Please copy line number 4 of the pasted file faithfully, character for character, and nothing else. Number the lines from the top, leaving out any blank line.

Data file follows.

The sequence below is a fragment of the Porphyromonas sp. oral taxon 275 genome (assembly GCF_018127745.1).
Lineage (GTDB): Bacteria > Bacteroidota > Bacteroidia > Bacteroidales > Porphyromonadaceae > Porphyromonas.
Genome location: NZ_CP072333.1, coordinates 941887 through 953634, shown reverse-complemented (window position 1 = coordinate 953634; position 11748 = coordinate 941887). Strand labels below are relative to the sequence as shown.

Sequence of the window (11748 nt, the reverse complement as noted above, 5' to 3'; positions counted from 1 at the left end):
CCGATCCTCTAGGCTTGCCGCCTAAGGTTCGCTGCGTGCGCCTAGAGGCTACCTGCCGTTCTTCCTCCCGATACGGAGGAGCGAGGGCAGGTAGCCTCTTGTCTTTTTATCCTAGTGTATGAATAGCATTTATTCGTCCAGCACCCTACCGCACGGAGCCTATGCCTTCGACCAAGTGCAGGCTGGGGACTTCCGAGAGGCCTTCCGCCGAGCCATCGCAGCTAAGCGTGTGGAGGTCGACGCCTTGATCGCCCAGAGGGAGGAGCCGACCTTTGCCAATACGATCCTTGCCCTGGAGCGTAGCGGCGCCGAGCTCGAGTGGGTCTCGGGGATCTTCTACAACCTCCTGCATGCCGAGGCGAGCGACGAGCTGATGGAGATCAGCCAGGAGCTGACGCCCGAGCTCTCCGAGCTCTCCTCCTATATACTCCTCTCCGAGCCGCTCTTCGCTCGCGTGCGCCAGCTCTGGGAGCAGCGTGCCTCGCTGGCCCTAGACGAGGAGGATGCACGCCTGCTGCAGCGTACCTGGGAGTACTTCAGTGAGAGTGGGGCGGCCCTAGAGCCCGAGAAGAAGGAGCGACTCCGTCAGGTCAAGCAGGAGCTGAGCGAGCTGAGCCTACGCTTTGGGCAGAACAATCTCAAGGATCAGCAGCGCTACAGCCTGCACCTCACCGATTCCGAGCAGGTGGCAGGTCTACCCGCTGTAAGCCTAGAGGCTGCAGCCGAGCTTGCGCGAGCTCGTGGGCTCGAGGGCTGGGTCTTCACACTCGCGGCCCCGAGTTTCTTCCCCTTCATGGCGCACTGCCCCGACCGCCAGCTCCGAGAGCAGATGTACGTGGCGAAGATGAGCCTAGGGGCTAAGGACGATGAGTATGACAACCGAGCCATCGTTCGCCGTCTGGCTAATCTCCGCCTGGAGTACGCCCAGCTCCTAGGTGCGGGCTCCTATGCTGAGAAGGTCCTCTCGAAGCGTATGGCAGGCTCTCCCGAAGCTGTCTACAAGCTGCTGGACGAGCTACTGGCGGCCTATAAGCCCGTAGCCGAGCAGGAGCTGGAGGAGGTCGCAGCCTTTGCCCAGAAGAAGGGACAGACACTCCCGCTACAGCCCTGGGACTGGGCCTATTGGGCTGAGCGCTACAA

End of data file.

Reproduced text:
Sequence of the window (11748 nt, the reverse complement as noted above, 5' to 3'; positions counted from 1 at the left end):